How to Answer Essay Questions

Our academics share their profound experience with you
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How to answer an essay question is a question every student asks themselves and one that never seems to go away. There are a few key concepts that you can undertake at the start of the essay writing process that will help you to answer your essay questions. The forward planning and thought processes that go into writing the essay are almost as important as the writing process so here we break it down for you.

Getting started

First of all, research your topic and delve into background reading; it is really important to have a sound background and a clear understanding of the subject you wish to write on. If you’re going to wing it and try to breeze through without sound knowledge, your tutor will see straight through you and you won’t be getting those top grades.

Think how you want to answer the question and what points you want to cover, go back to your lecture material as well as marking down some relevant papers and books to read on the topic. From there, you can make a list of ideas you want to cover to help answer the essay question and form something of a table of contents. This will develop as you write but even a loose idea is better than no idea.

What is the question asking me to do?

One of the most important parts of answering the essay question is the question word. The word asking the question in the title of the essay can be easy to overlook, it’s useful to get into the habit of underlining the keywords in your essay title. These words will look something like these:

  • evaluate
  • discuss
  • justify
  • analyse
  • define
  • demonstrate
  • describe
  • explain
  • explore
  • review
  • assess
  • to what extent
  • illustrate
  • outline
  • summarise
  • clarify
  • review
  • critically evaluate
  • compare
  • contrast
  • examine

Assess the question word. Each one of these words will require you to answer the essay in a slightly different way and has been chosen specifically for your topic and the resulting answer your tutor wishes to see. For example, critical evaluation requires in depth study into existing literature and for you to critique it and evaluate how it relates to your question. You must form an opinion on the topic and then evaluate how that opinion relates to theory and concepts surrounding the subject.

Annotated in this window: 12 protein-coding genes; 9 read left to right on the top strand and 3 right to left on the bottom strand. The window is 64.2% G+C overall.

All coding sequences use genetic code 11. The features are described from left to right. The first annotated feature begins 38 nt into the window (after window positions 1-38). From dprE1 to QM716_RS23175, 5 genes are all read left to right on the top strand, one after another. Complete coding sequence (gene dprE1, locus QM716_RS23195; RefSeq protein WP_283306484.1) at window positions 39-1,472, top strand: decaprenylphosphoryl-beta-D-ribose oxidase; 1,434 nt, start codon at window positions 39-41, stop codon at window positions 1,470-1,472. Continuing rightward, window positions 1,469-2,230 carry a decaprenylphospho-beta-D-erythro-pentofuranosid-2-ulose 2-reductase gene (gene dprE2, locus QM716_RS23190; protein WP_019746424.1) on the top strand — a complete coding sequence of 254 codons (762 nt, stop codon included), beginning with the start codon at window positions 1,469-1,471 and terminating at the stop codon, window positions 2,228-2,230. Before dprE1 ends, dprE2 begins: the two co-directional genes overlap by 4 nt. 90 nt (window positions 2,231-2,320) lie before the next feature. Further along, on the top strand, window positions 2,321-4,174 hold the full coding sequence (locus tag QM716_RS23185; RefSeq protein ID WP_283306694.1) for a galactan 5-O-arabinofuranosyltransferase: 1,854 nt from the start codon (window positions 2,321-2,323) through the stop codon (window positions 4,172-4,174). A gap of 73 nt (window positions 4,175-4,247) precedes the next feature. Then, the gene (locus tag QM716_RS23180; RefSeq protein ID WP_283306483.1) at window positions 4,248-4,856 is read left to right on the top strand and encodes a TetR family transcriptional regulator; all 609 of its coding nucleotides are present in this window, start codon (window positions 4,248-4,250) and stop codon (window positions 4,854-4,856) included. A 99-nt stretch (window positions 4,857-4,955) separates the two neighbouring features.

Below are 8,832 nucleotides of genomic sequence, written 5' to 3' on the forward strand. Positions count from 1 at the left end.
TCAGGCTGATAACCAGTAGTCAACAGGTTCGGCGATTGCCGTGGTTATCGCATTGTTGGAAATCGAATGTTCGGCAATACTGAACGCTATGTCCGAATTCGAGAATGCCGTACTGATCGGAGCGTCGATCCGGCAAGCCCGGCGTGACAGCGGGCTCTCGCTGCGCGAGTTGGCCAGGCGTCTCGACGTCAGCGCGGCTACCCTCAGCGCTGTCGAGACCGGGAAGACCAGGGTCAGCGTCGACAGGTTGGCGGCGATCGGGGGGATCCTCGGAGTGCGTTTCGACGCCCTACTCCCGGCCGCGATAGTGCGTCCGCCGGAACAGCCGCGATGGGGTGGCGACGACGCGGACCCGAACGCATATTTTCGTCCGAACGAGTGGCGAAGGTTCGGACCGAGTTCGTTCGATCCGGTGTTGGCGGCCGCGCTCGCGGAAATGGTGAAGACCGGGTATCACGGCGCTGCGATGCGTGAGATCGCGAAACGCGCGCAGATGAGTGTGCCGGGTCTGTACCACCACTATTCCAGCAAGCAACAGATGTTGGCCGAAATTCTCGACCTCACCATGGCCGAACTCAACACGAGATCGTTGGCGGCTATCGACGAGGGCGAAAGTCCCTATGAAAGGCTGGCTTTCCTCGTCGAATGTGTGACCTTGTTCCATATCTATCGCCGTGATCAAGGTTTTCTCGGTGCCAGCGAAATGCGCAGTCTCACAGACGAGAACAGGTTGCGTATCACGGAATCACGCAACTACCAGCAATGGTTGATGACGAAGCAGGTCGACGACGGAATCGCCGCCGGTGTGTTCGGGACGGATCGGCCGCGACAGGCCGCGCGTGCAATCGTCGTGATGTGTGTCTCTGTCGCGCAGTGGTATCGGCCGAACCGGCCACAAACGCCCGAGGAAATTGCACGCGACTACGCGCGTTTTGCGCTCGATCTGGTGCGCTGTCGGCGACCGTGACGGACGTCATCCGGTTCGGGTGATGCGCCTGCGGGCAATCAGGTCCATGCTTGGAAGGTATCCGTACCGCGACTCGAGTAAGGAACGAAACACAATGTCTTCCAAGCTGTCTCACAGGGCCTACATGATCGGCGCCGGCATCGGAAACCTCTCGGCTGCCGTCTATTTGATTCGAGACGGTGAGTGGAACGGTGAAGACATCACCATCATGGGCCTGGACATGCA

Whereas a question asking you to demonstrate wants you to display your understanding of a theory, concept or practice, you must show examples and give evidence to back up your points, often in the form of existing literature on the subject. Wider reading should be demonstrated and by the end of the paper you should have demonstrated you have a thorough understanding of the topic and shown that you can put that into practice.

Keep focus

The key point here is to answer the question. It may seem obvious and simple, but it is one of the most common areas where marks are lost. The answers you are writing must relate to the essay question. They must contribute in some way to answering what the tutor has asked you to answer. There is no point writing a brilliant and original essay with perfect academic English and flawless referencing if it doesn’t relate to the essay question, it must stay on track.

Whilst demonstrating a wide understanding of the subject, as well as the background and areas relating to it is good and beneficial in terms of demonstrating your in-depth knowledge, you need to keep it brief and keep in mind your word count. Think whether the words you writing are a constructive use of the limited words you have to play with or whether those words could be better used explaining something else.

Self-critique

A final important stage of answering essay questions is to take time out of the writing and read through your paper from an objective viewpoint. Read each paragraph and try to imagine you haven’t written it yourself. Think about whether it helps in answering the essay question. Does it describe? Does it evaluate? Does it contribute to background knowledge? Is it relevant?

Think about whether it could fit into a different category if the question had been asked in a different way, and if it can, think about how you could rewrite it to fit into your category more. For example, if you feel your essay asks you to discuss a topic and you find you are more explaining or describing a topic, perhaps think how you could give it more of a discussive tone and what would help it to be presented as such.

The main point we want you to take away from this short guide is to READ – PLAN – ASSESS – PROOF. If you follow these, we believe you can’t go far wrong when writing answers to your essay questions.

 

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